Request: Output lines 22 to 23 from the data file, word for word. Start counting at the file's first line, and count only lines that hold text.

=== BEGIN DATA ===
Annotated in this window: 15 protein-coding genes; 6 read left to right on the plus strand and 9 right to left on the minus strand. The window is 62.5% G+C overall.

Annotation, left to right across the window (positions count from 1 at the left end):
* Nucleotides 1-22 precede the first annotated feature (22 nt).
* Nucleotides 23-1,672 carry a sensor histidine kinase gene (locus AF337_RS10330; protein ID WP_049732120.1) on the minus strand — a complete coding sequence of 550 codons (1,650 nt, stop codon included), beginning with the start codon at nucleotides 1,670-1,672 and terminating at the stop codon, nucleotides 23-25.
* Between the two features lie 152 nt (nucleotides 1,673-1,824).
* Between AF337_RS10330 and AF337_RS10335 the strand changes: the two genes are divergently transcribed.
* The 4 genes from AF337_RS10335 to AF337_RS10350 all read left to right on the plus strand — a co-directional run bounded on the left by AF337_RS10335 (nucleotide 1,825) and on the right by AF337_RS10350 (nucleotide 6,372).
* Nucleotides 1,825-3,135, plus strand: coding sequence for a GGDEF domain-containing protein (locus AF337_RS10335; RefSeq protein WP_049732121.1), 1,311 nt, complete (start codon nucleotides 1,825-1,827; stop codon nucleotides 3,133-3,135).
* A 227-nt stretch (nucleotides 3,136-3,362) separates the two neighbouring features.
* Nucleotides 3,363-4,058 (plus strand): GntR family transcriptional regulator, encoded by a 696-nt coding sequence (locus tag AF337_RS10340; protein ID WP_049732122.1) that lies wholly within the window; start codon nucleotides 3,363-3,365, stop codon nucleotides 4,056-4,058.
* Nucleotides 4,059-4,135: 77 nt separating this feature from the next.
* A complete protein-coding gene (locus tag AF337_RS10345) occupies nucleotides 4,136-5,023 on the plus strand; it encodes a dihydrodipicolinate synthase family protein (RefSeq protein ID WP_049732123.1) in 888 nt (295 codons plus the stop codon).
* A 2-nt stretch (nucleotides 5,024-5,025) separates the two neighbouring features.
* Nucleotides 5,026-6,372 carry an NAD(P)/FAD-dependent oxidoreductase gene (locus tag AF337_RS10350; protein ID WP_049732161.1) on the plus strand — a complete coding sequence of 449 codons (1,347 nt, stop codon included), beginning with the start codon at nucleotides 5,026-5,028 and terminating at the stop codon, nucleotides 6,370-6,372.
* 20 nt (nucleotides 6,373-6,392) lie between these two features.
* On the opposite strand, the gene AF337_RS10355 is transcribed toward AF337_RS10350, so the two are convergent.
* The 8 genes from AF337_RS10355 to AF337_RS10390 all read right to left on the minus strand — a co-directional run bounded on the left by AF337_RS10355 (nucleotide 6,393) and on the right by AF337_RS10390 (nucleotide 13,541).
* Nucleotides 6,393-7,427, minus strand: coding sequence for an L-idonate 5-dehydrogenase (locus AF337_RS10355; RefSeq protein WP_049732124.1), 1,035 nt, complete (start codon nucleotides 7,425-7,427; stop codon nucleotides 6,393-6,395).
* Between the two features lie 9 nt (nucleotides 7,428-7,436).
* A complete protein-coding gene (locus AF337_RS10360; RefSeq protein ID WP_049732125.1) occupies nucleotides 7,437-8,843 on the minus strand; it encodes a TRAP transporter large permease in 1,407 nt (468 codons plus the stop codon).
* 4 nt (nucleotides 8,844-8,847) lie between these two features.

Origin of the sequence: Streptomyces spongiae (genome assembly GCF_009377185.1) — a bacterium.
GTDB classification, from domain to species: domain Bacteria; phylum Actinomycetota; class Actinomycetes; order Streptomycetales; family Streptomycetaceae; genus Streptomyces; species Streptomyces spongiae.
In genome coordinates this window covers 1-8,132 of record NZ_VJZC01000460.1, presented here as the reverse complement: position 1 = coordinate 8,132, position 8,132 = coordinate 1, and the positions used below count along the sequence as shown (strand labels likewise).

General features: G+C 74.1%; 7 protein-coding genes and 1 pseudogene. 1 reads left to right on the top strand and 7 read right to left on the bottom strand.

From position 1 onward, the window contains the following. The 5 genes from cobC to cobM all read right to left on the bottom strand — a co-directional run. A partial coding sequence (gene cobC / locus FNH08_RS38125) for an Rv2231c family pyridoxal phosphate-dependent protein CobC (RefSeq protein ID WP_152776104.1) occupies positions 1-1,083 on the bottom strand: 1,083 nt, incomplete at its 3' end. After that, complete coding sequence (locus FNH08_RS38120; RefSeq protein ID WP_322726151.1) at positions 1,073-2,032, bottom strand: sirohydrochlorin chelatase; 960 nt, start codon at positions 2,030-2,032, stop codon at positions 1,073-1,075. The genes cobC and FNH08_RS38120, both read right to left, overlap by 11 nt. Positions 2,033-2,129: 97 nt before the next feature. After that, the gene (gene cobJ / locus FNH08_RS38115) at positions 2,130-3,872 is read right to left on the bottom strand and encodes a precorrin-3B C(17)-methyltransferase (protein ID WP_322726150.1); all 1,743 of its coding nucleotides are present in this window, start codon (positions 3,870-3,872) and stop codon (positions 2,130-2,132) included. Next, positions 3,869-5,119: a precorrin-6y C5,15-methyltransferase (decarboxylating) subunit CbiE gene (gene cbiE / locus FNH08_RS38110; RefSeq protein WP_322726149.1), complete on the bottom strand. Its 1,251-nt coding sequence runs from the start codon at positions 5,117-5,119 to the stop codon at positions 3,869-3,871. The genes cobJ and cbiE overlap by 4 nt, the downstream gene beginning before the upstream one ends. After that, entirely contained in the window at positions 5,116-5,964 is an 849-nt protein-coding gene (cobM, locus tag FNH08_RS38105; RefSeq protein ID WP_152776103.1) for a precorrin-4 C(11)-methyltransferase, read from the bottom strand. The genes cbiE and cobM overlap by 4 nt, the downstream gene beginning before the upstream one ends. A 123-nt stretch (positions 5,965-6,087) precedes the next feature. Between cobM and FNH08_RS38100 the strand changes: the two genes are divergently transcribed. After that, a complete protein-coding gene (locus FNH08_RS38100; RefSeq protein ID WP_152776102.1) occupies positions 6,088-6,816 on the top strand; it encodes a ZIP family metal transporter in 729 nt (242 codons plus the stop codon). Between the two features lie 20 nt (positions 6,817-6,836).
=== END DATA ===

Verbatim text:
Origin of the sequence: Streptomyces spongiae (genome assembly GCF_009377185.1) — a bacterium.
GTDB classification, from domain to species: domain Bacteria; phylum Actinomycetota; class Actinomycetes; order Streptomycetales; family Streptomycetaceae; genus Streptomyces; species Streptomyces spongiae.